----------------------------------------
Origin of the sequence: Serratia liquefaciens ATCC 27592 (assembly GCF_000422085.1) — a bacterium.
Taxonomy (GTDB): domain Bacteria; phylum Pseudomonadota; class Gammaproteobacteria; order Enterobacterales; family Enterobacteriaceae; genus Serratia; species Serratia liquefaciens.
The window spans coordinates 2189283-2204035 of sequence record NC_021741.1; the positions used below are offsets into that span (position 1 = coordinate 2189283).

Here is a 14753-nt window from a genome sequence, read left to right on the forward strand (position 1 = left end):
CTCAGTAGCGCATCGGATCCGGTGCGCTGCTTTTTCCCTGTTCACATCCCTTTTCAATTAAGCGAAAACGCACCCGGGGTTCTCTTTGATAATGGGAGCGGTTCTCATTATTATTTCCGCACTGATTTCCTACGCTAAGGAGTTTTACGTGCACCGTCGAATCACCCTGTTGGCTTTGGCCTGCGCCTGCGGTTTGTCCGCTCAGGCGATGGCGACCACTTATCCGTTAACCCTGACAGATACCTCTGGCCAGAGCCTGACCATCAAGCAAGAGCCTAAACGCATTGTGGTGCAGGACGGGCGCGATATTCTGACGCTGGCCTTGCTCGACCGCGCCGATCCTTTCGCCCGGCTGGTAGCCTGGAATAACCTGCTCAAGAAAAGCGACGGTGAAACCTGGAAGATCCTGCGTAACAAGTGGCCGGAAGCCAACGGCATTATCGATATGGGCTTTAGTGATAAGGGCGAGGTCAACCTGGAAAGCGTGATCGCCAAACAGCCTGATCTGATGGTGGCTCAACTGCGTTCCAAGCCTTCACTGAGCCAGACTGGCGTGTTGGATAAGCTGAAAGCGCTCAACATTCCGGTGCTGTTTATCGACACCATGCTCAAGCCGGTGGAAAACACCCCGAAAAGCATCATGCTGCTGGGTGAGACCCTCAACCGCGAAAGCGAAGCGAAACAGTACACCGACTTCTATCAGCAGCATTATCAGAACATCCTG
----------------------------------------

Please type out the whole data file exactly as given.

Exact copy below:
Origin of the sequence: Serratia liquefaciens ATCC 27592 (assembly GCF_000422085.1) — a bacterium.
Taxonomy (GTDB): domain Bacteria; phylum Pseudomonadota; class Gammaproteobacteria; order Enterobacterales; family Enterobacteriaceae; genus Serratia; species Serratia liquefaciens.
The window spans coordinates 2189283-2204035 of sequence record NC_021741.1; the positions used below are offsets into that span (position 1 = coordinate 2189283).

Here is a 14753-nt window from a genome sequence, read left to right on the forward strand (position 1 = left end):
CTCAGTAGCGCATCGGATCCGGTGCGCTGCTTTTTCCCTGTTCACATCCCTTTTCAATTAAGCGAAAACGCACCCGGGGTTCTCTTTGATAATGGGAGCGGTTCTCATTATTATTTCCGCACTGATTTCCTACGCTAAGGAGTTTTACGTGCACCGTCGAATCACCCTGTTGGCTTTGGCCTGCGCCTGCGGTTTGTCCGCTCAGGCGATGGCGACCACTTATCCGTTAACCCTGACAGATACCTCTGGCCAGAGCCTGACCATCAAGCAAGAGCCTAAACGCATTGTGGTGCAGGACGGGCGCGATATTCTGACGCTGGCCTTGCTCGACCGCGCCGATCCTTTCGCCCGGCTGGTAGCCTGGAATAACCTGCTCAAGAAAAGCGACGGTGAAACCTGGAAGATCCTGCGTAACAAGTGGCCGGAAGCCAACGGCATTATCGATATGGGCTTTAGTGATAAGGGCGAGGTCAACCTGGAAAGCGTGATCGCCAAACAGCCTGATCTGATGGTGGCTCAACTGCGTTCCAAGCCTTCACTGAGCCAGACTGGCGTGTTGGATAAGCTGAAAGCGCTCAACATTCCGGTGCTGTTTATCGACACCATGCTCAAGCCGGTGGAAAACACCCCGAAAAGCATCATGCTGCTGGGTGAGACCCTCAACCGCGAAAGCGAAGCGAAACAGTACACCGACTTCTATCAGCAGCATTATCAGAACATCCTG